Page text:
accounting systems
•    potential for errors
•    exposure to possible fraud.                 3.2    Explain how an accounting system can support internal control.                 3.3    Identify ways of supporting

individuals who operate accounting systems using
•    training
•    manuals
•    written information
•    help menus.                 3.4    Explain the value and benefit to a specific organisation of different types of accounting systems and software packages.

Title (and reference number)    Evaluating Accounting Systems (Skills)
Level    4
Learning outcomes – learners will:    Assessment criteria – learners can:    Section / Paragraph number
1    Evaluate the accounting system and identify areas for improvement.    1.1    Identify an organisation’s accounting system requirements.                 1.2    Review

record keeping systems to confirm whether they meet the organisation’s requirements for financial information.                 1.3    Identify weaknesses in and the potential for

improvements to, the accounting system and consider their impact on the operation of the organisation.                 1.4    Identify potential areas of fraud arising from lack of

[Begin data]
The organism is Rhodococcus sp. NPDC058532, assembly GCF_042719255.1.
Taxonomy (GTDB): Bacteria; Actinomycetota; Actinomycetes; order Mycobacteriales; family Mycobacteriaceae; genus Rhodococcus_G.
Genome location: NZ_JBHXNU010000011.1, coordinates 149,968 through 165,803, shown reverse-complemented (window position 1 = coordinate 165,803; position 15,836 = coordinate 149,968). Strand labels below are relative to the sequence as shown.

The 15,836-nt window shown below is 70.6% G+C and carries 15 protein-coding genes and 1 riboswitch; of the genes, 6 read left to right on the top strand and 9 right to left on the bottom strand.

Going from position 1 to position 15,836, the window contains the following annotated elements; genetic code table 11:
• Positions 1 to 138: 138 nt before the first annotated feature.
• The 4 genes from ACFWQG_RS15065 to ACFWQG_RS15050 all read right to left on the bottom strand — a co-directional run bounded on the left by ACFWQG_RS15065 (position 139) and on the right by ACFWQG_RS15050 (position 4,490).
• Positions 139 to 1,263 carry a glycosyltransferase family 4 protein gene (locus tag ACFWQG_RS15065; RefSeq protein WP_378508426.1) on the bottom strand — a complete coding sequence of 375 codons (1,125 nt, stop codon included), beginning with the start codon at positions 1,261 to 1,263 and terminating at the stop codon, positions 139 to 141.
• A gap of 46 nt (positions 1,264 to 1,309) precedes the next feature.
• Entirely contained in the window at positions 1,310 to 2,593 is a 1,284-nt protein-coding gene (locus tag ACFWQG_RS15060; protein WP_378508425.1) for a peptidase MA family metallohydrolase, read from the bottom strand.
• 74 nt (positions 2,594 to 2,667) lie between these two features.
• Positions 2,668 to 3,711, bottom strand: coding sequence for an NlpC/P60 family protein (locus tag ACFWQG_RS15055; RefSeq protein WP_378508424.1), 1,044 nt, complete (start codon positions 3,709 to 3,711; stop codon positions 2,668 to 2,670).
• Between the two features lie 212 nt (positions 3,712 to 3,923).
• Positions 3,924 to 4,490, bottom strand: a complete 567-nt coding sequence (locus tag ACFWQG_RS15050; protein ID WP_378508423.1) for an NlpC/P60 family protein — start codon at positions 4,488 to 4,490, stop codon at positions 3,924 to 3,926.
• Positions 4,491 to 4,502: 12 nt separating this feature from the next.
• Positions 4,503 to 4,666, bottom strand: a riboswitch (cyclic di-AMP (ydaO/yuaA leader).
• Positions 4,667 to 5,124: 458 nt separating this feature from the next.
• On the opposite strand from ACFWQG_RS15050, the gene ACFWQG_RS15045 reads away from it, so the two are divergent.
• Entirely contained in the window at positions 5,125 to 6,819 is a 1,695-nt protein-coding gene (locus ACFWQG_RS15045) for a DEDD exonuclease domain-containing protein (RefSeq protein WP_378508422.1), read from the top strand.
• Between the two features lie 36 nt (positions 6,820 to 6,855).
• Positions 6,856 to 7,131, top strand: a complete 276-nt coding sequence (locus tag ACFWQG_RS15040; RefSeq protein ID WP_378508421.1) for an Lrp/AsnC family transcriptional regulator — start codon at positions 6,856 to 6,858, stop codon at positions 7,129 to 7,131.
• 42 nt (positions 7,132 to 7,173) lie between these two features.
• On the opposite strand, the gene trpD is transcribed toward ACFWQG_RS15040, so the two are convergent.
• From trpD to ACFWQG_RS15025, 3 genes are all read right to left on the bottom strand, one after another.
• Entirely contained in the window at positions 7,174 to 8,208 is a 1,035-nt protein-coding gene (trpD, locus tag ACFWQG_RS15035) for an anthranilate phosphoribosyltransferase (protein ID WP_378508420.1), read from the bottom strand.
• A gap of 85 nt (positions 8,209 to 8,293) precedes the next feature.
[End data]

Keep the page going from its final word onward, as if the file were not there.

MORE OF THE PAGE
control within the accounting system and grade the risk.                 1.5    Review methods of operating for cost effectiveness, reliability and speed.         2    Make

recommendations to improve the accounting system.    2.1    Make recommendations for changes to the accounting system in an easily understood format, with a clear rationale and an

explanation of any assumptions made.                 2.2    Identify the effects that any recommended changes would have on the users of the system.                 2.3

Enable individuals who operate accounting systems to understand how to use the system to fulfil their responsibilities.
2.4    Identify the implications of recommended changes in terms of time, financial costs, benefits, and operating procedures.